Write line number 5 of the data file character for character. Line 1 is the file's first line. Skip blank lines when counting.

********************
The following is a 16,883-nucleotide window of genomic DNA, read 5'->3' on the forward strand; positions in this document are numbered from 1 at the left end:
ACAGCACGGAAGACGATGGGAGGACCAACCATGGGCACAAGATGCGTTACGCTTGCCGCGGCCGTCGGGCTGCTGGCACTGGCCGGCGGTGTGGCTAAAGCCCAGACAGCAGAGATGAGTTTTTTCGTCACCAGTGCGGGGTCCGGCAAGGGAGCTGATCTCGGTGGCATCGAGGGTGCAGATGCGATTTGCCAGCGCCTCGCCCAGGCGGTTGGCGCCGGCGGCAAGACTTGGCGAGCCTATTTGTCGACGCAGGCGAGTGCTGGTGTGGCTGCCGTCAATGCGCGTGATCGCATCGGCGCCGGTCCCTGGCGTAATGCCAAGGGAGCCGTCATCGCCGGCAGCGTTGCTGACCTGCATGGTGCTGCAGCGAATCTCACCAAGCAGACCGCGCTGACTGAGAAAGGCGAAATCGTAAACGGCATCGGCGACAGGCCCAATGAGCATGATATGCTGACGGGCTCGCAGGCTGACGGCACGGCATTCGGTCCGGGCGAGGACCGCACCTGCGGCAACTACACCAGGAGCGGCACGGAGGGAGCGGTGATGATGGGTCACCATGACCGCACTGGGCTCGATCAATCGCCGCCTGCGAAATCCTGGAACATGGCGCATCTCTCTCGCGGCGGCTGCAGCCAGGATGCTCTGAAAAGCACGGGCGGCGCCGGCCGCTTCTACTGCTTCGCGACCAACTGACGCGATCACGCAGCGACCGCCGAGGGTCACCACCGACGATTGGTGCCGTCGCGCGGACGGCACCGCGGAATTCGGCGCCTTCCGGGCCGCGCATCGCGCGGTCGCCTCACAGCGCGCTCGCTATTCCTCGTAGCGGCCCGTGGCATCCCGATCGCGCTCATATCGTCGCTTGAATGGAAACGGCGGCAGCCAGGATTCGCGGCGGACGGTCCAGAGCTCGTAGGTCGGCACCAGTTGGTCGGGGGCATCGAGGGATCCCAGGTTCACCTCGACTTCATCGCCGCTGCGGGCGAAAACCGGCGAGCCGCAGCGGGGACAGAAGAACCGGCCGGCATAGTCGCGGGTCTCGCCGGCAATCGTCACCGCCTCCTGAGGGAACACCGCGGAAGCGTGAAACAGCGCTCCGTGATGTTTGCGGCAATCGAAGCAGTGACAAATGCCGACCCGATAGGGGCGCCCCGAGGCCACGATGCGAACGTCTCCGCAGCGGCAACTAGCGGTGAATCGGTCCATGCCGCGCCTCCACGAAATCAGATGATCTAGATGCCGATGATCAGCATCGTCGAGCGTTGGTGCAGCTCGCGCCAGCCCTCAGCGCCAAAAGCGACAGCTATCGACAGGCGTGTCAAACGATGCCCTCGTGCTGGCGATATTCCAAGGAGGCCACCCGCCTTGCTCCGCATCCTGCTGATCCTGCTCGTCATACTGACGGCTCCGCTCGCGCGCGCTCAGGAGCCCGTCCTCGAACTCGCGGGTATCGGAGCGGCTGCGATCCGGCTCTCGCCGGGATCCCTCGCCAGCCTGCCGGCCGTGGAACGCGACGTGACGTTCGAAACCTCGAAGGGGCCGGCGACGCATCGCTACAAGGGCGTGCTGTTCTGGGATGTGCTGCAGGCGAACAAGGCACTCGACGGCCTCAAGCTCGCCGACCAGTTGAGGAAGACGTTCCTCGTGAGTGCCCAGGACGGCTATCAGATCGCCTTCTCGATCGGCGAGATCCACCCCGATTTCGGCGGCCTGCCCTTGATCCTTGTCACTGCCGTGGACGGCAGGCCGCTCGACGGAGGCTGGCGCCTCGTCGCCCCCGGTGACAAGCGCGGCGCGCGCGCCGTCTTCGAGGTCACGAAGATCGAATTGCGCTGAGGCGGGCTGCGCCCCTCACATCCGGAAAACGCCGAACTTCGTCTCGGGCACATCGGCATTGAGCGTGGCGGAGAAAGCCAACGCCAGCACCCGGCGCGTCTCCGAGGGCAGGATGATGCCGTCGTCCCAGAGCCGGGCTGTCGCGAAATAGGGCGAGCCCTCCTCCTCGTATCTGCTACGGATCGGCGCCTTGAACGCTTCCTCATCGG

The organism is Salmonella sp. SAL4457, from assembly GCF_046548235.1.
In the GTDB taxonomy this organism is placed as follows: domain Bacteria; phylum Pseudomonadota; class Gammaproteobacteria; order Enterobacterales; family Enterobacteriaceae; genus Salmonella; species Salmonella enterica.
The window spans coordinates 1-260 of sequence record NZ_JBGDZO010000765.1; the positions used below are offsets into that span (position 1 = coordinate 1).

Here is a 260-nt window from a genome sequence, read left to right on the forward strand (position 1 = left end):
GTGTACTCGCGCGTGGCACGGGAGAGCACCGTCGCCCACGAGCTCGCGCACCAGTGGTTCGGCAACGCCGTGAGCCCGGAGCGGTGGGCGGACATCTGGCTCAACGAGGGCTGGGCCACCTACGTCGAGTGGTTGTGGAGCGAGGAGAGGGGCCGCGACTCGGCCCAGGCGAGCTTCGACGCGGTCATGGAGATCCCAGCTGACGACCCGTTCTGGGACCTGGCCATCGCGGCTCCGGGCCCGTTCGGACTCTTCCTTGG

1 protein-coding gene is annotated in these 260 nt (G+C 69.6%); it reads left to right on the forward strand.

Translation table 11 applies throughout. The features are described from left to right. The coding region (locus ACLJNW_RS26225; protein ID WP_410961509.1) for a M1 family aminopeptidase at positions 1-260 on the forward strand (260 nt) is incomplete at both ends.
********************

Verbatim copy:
The window spans coordinates 1-260 of sequence record NZ_JBGDZO010000765.1; the positions used below are offsets into that span (position 1 = coordinate 1).